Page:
Monday, October 12, 2009

31 days of Halloween: The Ring

Copyright Dreamwork Pictures
I'd like to revisit an old review I did back in 2007. The Ring stars Naomi Watts, Martin Henderson, and Brian Cox and was directed by Gore Verbinski, the man behind the camera for the Pirates of the Caribbean films.

Back then, as with when it was originally release, and even now, I believe in my heart that the movie is the best horror film of this decade (The Decent is close, but no cigar). The film is atmospheric, the cinematography and direction are top notch. The acting is superb, particuarly from Naomi Watts is unlike most films in the genre.

The story follows journalist Rachel Keller (Watts), who is investigating the mysterious death of her niece (Amber Tamblyn). Uncovering something greater than just a teen's 'heart attack' (which should be obvious based on the imagery of the dead body, that this was no 'heart attack'). Three friends of hers who went to a cabin in the woods all died the same way. Realizing that no one appears to be interested in this angle, and spurring on her journalistic tendencies, she embarks on a journey to uncover exactly what killed her niece and her friends. A rumor spreading around the teens is that they watched a mysterious cursed video, and died exactly seven days later.

Rachel discovers an unmarked video at the cabin her niece stayed at, she watches, and after a terrifying phone call Rachel is convinced that she too only has 7 days to live. She is only spurred on further to figuring a way to break the curse after her son, Aiden watches it. With her friend Noah (Martin Henderson), she begins to dig up the past surrounding the video.

The Ring was both a blessing to modern horror and the very thing that opened the floodgates to some of the modern, bland tripe that has entered the marketplace. The Ring can be blamed for the huge push of bland Asian-horror film remakes which all include revengeful young girl spirits, or pale white dead boys (The Grudge, Dark Water). This film can even be blamed for the terrible follow up, The Ring Two, which was a waste of talent and time (The 15 minute short film sequel, "Rings" is entirely superior to the sequel). The problem with those films is that this one is atmospheric. The others just aren't. Being an effective PG-13 film that didn't *need* the R-rating, the industry mistook it as a sign that watered down films are more profitable, even if the R-rating is integral to the quality of the film.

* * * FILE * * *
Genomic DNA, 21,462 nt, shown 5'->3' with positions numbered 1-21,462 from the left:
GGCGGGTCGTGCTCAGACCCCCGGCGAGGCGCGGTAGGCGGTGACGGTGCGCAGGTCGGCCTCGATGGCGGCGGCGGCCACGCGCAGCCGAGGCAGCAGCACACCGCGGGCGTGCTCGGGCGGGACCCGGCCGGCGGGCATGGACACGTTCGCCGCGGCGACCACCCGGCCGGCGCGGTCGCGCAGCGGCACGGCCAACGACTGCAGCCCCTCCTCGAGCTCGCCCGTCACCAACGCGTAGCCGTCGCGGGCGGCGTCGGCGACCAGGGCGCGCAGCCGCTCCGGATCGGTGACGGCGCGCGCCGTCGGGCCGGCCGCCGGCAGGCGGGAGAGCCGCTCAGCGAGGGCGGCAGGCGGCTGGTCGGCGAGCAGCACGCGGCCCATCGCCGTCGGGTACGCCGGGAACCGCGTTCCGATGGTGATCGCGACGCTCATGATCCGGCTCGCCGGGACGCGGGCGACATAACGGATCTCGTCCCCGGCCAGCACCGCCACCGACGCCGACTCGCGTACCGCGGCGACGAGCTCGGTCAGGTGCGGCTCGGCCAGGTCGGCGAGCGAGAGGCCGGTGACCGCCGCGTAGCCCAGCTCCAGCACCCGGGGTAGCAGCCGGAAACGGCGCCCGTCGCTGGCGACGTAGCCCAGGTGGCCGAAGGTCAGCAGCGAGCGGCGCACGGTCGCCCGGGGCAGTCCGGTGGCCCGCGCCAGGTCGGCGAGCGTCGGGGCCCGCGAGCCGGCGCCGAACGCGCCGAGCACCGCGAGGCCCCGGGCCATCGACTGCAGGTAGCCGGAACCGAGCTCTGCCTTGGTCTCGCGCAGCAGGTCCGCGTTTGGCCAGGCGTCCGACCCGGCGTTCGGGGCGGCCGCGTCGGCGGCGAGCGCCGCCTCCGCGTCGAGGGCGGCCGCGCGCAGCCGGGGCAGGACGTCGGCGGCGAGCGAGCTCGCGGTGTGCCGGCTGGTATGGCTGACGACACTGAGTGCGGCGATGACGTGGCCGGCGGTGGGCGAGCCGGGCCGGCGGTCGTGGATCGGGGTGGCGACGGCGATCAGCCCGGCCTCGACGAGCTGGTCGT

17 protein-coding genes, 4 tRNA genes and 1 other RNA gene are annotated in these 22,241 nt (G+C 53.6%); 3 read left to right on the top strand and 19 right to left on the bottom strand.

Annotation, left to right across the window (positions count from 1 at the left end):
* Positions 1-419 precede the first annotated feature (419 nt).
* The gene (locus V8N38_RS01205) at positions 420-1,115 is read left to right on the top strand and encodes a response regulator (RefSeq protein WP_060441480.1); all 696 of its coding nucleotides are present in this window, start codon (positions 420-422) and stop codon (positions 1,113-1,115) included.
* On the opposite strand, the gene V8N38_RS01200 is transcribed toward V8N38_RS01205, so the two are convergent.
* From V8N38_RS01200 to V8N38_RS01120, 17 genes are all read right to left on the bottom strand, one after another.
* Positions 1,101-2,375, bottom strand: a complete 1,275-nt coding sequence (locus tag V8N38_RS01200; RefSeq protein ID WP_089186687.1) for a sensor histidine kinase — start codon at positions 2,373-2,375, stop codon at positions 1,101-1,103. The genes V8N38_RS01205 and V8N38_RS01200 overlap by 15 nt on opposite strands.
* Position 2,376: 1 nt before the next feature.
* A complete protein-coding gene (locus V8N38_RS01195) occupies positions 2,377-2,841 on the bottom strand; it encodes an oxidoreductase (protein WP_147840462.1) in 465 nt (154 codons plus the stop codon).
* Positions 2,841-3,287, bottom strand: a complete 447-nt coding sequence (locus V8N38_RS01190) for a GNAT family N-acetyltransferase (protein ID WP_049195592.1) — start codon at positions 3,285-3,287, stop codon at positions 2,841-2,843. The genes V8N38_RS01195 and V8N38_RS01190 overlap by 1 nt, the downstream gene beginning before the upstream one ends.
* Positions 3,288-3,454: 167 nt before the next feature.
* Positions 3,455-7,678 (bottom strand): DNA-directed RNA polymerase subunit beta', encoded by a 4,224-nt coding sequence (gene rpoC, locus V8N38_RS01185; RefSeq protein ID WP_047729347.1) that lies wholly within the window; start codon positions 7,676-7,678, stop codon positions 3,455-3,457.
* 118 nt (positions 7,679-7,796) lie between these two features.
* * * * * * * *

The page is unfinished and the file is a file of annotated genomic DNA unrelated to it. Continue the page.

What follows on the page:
An unrelated sub-genre of horror, aptly labeled "torture porn" has made headway over the last few years. What it lacks in terror is made up by gratuitous violence - most of the time not scary in the least. In some respects I see it as the "anti-PG13" movement, where there are ardent followers of the genre who enjoy seeing red hot items go into people's eyes, or others being forced to maiming themselves or others. Others appear to accept some of the atrocious things that the bad guys do - up to and including putting someone into the position of say, removing an arm or dying - take your pick - and claiming that they aren't a murderer. And that rapist just gave the girl the option, right?

But I can ignore all that. I can sit back and enjoy The Ring and remember the fond days where people I knew ran from their rooms in sheer terror upon seeing the end of the film.


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